Responding to a claim guidance for Employment Tribunal

Visit GOV.UK to find out about being taken to an employment tribunal by an employee.

Dealing with a claim can take a number of months. Currently the average time between submitting your claim to the tribunal and getting a final decision is 27 weeks. The length of time will depend on what the claim is about and the issues involved – if there are lots of issues, or they are complicated, the case may take longer.

If the employment tribunal upholds the claim, they will consider what award to make and will be based upon a number of considerations.

The average awards made at tribunal and the average length of time from receipt of claim at tribunal to the final judgment being sent to all parties for Employment Tribunal claims during the financial year 2012-13 were:

Jurisdiction Average award  (all claims[1]) Average time in weeks (all single claims)
Age discrimination
Disability discrimination
Race discrimination
Religious belief discrimination
Sex discrimination
Sexual orientation discrimination
Unfair dismissal

Source: ET and EAT Annual Statistics 2012-13

Solve the dispute without a hearing

From 6 April 2014 someone from Acas (Advisory, Conciliation and Arbitration Service) may offer to work with you and your employee to try to solve the problem.  This is known as conciliation. The service is free, confidential and Acas won’t take sides. Find out more about early conciliation with Acas.

Responding to a claim to an employment claim

If your are responding to a claim made online you can respond to the claim at:

If you have been notified of the details of the hearing please read leaflet T422 - responding to a claim to an Employment Tribunal

If you have not been notified of the details of the hearing please read leaflet T423- Responding to a Claim to an Employment Tribunal (Details of a Hearing to be Sent)

Your response cannot be accepted unless it meets certain conditions. 

It must be on a prescribed form and by law, you must tell us:

  • your full name and address;
  • whether you want to resist (defend) all or part of the claim. 

Acceptable responses

If the Tribunal accepts your response, a copy will be sent to the claimant.

In most cases, we will also send a copy to ACAS, the independent conciliation service, who will try to help you and the claimant reach an agreed settlement.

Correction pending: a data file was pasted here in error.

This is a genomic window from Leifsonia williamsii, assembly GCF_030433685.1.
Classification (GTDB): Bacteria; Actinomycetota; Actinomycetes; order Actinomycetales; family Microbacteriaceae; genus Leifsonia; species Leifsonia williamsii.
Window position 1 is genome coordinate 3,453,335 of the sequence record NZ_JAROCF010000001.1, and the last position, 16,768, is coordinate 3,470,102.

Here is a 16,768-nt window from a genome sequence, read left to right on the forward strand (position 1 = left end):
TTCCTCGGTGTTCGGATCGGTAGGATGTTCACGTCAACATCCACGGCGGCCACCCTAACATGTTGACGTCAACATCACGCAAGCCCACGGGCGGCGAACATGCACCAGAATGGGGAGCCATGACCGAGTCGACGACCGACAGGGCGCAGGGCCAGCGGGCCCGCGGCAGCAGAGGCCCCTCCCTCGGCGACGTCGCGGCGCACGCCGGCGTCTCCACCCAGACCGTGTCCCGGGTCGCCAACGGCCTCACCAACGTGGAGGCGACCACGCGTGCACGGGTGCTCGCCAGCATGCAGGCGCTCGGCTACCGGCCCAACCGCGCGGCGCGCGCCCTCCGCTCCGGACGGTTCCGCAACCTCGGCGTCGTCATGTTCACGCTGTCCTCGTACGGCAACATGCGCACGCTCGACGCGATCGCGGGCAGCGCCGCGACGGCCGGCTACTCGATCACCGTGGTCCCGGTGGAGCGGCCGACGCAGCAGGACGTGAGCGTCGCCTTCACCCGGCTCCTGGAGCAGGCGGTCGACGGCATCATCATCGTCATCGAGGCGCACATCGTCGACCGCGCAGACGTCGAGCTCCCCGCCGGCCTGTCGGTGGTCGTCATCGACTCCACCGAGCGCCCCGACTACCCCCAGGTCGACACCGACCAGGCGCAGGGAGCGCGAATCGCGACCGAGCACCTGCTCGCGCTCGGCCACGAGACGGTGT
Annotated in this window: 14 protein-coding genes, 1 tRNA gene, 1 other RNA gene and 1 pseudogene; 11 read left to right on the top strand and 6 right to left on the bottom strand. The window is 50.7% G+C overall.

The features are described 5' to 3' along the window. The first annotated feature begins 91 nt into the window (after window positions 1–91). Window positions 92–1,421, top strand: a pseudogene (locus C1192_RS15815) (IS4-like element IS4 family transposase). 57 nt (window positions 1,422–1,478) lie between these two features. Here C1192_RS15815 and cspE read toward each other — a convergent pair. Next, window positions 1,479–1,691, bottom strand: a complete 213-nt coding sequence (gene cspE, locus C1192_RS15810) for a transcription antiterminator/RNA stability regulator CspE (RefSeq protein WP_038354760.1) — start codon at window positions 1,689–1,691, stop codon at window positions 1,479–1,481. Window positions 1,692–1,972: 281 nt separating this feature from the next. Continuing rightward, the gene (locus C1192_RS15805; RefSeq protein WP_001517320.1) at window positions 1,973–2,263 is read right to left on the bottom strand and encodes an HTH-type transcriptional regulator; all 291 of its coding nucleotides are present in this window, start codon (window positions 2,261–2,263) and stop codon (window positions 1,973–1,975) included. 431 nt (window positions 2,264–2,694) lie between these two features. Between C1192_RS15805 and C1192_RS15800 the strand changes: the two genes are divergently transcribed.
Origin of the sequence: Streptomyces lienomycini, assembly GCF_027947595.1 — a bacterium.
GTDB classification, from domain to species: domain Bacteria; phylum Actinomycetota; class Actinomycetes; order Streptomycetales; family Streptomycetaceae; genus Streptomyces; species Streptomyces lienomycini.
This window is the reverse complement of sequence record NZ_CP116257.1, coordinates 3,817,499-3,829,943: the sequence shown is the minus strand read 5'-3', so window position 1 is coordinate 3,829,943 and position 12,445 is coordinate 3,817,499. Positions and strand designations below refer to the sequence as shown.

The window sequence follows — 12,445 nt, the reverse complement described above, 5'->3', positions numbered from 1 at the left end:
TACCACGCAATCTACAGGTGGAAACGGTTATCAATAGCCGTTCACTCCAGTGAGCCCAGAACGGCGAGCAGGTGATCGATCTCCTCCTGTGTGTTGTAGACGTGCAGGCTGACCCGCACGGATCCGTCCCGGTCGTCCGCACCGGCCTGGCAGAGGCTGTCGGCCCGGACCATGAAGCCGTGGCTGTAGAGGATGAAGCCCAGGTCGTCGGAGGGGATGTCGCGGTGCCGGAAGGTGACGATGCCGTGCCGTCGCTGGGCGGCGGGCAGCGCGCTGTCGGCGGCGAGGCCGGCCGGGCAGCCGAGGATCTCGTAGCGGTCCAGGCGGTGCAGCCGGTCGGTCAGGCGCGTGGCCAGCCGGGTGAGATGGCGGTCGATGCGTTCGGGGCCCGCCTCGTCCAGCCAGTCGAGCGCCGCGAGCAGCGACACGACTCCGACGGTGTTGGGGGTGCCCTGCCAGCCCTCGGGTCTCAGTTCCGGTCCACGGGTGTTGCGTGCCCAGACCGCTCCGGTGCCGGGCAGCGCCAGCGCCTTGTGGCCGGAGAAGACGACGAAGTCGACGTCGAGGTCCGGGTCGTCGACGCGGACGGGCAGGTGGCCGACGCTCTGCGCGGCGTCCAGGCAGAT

If a claimant is no longer employed, he or she may make a claim against an employer for breach of contract. In certain circumstances, this entitles you to make an employer’s contract claim. Any employer’s contract claim must be included in the response form sent to the Tribunal office.

Back to top

Unacceptable responses

If your response is not on the approved form, provided by HM Courts & Tribunals Service, does not contain the information shown above or is not received within the specified time limit, it will be returned and the claim dealt with as if we had not received a response.

Back to top

Not responding to a claim

If a response is not provided within the time limit or fails to supply the necessary information, it will not be accepted. In these circumstances, judgment may be issued. This allows an Employment Judge to give a decision about the claim without the claimant having to go to a hearing.

You can apply to the tribunal to ask it to reconsider this. You must apply in writing within 14 days of the date the judgment was sent by the tribunal office. (An Employment Judge may extend the time limit for reconsideration of the judgment but only if they think it is just and equitable to do so). You must say why you believe the judgment should be changed or withdrawn.

When the respondent is applying for a reconsideration of a judgment issued without a response being received, the application must include:

  • the respondent's response to the claim;
  • an application to extend the time limit for presenting the response; and
  • an explanation of why a response containing the necessary information or an application to extend the time limit for response was not provided within the time limit for responding.

The tribunal has the power to refuse to reconsider the judgment, confirm it, change it or withdraw it. An application for reconsideration does not change the time for making an appeal. You may appeal while waiting for the result of the application.

HM Courts & Tribunals Service


Get email alerts
Find a form
Find a court form